This news release is available in German.
Protein labeling with synthetic fluorescent probes is a key technology in chemical biology and biomedical research. The target proximity achieved by small-molecule probes is essential to exploit the full potential of super-resolution fluorescence microscopy. Single-molecule localization techniques provide high spatial resolution by reporting on the position of the fluorophore and thus only indirectly on the target molecule itself. Large labels, such as antibodies, can misleadingly position a fluorophore tens of nanometers away from the target. Since single-molecule localization microscopy can achieve almost the ultimate spatial precision (<10 nm), large detection markers lead to mislocalization artifacts. The linkage error caused by displacement of the fluorophore not only limits the spatial resolution, but also impairs the quantitative analysis of single-molecule localization data. The gained signal-related information affects the accurate determination of oligomeric states or cluster sizes of macromolecular complexes, as well as the determination of the relative target position.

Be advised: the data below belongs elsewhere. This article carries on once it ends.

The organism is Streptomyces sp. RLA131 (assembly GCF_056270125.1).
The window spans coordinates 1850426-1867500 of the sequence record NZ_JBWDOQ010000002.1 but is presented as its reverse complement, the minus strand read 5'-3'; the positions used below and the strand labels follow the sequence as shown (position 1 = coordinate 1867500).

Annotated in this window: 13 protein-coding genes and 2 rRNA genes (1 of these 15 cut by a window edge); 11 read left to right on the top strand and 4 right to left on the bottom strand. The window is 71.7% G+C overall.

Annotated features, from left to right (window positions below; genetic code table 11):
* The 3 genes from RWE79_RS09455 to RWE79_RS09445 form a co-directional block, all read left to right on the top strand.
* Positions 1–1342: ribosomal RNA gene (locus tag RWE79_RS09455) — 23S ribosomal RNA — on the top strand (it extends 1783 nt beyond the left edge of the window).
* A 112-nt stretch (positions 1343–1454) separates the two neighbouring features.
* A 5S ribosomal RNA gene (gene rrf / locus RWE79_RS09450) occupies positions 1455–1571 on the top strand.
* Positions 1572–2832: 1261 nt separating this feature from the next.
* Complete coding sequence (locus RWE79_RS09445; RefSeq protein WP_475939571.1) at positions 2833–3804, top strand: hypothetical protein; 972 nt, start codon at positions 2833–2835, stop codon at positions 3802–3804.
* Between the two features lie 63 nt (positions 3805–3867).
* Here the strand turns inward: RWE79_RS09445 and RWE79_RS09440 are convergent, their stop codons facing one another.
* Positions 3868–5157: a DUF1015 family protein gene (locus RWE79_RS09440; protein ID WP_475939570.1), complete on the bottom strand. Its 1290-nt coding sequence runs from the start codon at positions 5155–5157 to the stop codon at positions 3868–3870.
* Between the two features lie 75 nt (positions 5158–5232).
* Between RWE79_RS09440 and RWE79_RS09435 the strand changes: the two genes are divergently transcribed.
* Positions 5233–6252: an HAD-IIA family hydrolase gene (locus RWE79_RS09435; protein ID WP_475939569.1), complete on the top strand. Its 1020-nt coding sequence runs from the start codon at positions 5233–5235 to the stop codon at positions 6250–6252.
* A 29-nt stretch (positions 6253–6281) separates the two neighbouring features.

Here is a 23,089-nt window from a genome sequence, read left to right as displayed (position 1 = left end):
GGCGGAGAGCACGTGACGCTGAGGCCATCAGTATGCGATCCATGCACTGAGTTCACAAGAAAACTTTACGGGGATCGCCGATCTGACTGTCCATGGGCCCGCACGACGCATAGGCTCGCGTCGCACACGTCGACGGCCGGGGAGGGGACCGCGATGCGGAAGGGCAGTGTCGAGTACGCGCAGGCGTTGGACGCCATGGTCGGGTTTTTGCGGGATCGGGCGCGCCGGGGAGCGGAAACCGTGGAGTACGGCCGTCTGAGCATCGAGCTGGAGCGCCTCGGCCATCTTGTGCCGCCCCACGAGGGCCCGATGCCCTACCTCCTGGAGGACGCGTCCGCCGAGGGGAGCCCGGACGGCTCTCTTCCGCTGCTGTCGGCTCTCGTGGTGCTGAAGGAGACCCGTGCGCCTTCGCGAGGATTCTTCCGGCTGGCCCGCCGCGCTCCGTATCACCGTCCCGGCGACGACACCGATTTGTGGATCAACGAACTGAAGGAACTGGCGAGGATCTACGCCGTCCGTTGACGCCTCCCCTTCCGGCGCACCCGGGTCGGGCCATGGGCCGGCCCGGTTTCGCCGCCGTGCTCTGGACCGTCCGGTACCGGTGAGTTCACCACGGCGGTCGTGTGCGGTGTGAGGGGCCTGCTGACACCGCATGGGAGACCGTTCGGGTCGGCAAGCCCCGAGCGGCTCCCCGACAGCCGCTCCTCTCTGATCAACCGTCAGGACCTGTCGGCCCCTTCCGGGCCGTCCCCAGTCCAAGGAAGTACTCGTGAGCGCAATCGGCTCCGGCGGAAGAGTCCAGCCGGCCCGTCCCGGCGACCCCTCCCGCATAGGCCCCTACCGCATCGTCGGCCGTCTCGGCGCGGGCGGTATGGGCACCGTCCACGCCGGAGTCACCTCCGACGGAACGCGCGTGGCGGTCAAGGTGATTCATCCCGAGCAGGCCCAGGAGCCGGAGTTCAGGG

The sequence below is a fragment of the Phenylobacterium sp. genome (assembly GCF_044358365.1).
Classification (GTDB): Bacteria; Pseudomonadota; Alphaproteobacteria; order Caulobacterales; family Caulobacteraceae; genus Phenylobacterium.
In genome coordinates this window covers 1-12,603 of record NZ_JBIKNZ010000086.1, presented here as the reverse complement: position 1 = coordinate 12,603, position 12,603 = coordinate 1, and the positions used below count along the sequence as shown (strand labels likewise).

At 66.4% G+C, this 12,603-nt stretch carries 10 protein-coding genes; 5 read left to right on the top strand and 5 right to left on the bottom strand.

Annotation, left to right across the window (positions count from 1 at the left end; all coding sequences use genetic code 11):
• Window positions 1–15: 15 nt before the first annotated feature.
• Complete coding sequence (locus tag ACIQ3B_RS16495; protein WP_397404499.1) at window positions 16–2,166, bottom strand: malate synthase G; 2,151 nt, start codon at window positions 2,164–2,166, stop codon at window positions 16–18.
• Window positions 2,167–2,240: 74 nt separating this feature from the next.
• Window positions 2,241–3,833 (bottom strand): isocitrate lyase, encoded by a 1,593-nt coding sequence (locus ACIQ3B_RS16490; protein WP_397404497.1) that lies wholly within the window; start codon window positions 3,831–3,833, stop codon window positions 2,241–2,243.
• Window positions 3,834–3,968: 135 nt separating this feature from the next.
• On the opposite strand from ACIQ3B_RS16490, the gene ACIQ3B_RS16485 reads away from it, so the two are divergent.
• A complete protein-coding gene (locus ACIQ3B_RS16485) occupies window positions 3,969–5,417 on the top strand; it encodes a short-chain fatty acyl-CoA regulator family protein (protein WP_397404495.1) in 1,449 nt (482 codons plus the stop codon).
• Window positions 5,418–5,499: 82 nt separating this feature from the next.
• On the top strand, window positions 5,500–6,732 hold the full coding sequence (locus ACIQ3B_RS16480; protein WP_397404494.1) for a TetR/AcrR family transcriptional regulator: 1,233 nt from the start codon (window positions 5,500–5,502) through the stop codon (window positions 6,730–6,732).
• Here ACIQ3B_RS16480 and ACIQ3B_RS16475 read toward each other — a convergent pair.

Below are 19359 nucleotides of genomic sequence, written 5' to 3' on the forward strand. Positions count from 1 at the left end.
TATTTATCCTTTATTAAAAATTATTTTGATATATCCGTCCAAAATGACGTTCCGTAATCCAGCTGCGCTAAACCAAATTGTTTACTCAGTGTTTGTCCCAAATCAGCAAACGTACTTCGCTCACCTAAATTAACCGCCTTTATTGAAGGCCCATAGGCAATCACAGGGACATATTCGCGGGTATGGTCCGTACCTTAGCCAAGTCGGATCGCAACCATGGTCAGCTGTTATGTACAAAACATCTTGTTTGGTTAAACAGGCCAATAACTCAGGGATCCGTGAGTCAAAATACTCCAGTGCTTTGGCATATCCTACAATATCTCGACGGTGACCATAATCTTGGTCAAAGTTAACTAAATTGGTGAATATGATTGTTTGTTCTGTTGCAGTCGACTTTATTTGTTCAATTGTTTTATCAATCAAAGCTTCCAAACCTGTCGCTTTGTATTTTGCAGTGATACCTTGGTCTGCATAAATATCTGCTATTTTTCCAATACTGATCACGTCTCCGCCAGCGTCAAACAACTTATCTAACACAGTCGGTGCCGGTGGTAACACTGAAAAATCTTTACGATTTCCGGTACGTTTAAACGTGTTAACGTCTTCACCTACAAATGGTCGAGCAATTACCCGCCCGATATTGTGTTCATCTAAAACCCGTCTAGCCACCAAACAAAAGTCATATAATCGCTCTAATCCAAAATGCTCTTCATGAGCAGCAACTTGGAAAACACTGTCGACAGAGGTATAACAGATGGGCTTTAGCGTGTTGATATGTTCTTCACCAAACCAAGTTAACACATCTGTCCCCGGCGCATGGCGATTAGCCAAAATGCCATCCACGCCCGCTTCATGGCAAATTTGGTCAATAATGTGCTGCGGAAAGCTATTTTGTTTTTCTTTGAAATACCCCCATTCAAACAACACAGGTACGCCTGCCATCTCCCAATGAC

To overcome these limitations while at the same time achieving a labeling specificity comparable to that of antibodies, a team of Frankfurt scientists has developed the small labeling pair (SLAP) technology, which fulfills all necessary requirements for single-molecule localization microscopy. This highly sensitive and efficient modular labeling approach, published in the latest issue of the journal Angewandte Chemie, is based on a synthetic small-molecule recognition unit and the genetically encoded minimal protein His6-10-tag. It avoids masking by large probes and supplies sensitive, precise, and robust size analysis of protein clusters. The efficient and modular technique will pave the way to high-throughput high-resolution localization analysis of almost the entire His-tagged proteome.